“Capitalist relations are always articulated with other production relations”, notes Bob Jessop, “and are, at most, relatively dominant; moreover, their operation is always vulnerable to disruption through internal contradictions, the intrusion of relations anchored in other institutional orders and the lifeworld (civil society), and resistance rooted in conflicting interests, competing identities, and rival modes of calculation.” These intermeshing social relations can only be detected when the Left tries to meet the masses where they are at in terms of their consciousness; in this way, it will be able to observe how the mechanical law expressed at the level of the production process is translated into organically interconnected relations of forces through the everyday resistance and socio-cultural activities of the subalterns.

The ability of the Third World Left to produce an adequate practical form of a theory, capable of increasing its capacity to know, is closely linked to its involvement in mass organizational work. With the help of this practical activity, the Southern Left avoids the error of prefabricating socialist strategies in utopianistic manners – the actual content of the communist goal does not exist in advance but is crafted through the social relations of knowledge embodied in processes of collective engagement, intervention and confrontation. There is no sovereign subject of the Enlightenment tradition that contemplates socialist thoughts in an individualized way. Instead, there is the party – the apparatus that produces political subjectivities through a real movement of contradictions on the terrain of struggle. The contours of this unity of theory and practice were brilliantly outlined by Mao Zedong:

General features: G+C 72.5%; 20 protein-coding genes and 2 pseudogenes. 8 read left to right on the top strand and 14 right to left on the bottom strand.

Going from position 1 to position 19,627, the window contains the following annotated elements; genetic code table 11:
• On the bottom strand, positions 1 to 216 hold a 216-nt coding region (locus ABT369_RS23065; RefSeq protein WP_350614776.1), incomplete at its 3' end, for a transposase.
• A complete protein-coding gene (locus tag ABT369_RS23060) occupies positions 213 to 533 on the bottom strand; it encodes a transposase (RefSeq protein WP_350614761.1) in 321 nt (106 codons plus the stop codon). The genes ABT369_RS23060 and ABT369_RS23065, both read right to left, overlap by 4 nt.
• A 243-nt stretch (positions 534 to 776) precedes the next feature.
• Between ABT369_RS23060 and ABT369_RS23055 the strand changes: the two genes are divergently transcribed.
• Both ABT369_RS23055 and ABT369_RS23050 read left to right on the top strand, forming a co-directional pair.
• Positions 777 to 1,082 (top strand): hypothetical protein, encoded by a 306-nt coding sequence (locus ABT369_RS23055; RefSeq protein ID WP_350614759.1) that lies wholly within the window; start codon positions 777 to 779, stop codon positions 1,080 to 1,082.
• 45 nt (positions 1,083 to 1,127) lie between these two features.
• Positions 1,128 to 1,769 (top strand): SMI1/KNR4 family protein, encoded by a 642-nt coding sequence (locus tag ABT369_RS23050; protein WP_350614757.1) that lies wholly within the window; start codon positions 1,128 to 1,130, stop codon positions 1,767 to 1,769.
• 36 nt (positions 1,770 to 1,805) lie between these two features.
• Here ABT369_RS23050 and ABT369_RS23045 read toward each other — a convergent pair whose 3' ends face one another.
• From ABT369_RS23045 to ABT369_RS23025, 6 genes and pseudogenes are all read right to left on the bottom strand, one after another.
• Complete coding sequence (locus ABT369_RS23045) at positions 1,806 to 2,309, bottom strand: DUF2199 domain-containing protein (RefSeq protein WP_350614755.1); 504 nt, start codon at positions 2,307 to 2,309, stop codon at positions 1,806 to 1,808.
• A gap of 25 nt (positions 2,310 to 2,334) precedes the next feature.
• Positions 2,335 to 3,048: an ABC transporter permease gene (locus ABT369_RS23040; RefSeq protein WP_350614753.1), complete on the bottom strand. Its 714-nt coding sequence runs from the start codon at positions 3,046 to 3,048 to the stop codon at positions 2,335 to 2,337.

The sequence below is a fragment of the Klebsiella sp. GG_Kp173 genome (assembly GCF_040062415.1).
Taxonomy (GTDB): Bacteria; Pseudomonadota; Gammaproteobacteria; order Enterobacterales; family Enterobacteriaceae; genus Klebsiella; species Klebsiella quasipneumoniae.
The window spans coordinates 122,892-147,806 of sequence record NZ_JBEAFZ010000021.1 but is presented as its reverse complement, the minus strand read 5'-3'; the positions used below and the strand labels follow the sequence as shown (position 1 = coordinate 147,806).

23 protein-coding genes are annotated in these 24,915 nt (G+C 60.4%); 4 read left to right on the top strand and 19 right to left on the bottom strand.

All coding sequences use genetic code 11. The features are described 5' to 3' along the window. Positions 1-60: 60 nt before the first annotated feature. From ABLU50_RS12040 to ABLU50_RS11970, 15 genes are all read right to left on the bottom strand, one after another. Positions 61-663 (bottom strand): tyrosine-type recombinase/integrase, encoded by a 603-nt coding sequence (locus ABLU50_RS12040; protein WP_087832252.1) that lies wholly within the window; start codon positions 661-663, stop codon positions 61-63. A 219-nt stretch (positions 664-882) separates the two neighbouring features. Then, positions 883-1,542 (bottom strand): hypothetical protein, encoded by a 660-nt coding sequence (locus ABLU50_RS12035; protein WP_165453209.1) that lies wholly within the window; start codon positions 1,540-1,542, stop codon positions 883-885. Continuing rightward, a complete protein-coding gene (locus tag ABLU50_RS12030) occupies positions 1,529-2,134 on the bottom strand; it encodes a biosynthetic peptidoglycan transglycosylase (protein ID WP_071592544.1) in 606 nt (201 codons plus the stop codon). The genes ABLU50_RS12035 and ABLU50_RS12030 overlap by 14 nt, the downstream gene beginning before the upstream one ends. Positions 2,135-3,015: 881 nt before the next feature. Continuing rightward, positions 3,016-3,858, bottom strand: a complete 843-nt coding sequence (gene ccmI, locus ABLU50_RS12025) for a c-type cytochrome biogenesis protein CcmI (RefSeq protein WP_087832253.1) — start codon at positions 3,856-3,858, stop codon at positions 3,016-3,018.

“In all the practical work of our Party, all correct leadership is necessarily ‘from the masses, to the masses.’ This means: take the ideas of the masses (scattered and unsystematic ideas) and concentrate them (through study turn them into concentrated and systematic ideas), then go to the masses and propagate and explain these ideas until the masses embrace them as their own, hold fast to them and translate them into action, and test the correctness of these ideas in such action. Then once again concentrate ideas from the masses and once again go to the masses so that the ideas are persevered in and carried through. And so on, over and over again in an endless spiral, with the ideas becoming more correct, more vital and richer each time. Such is the Marxist theory of knowledge.”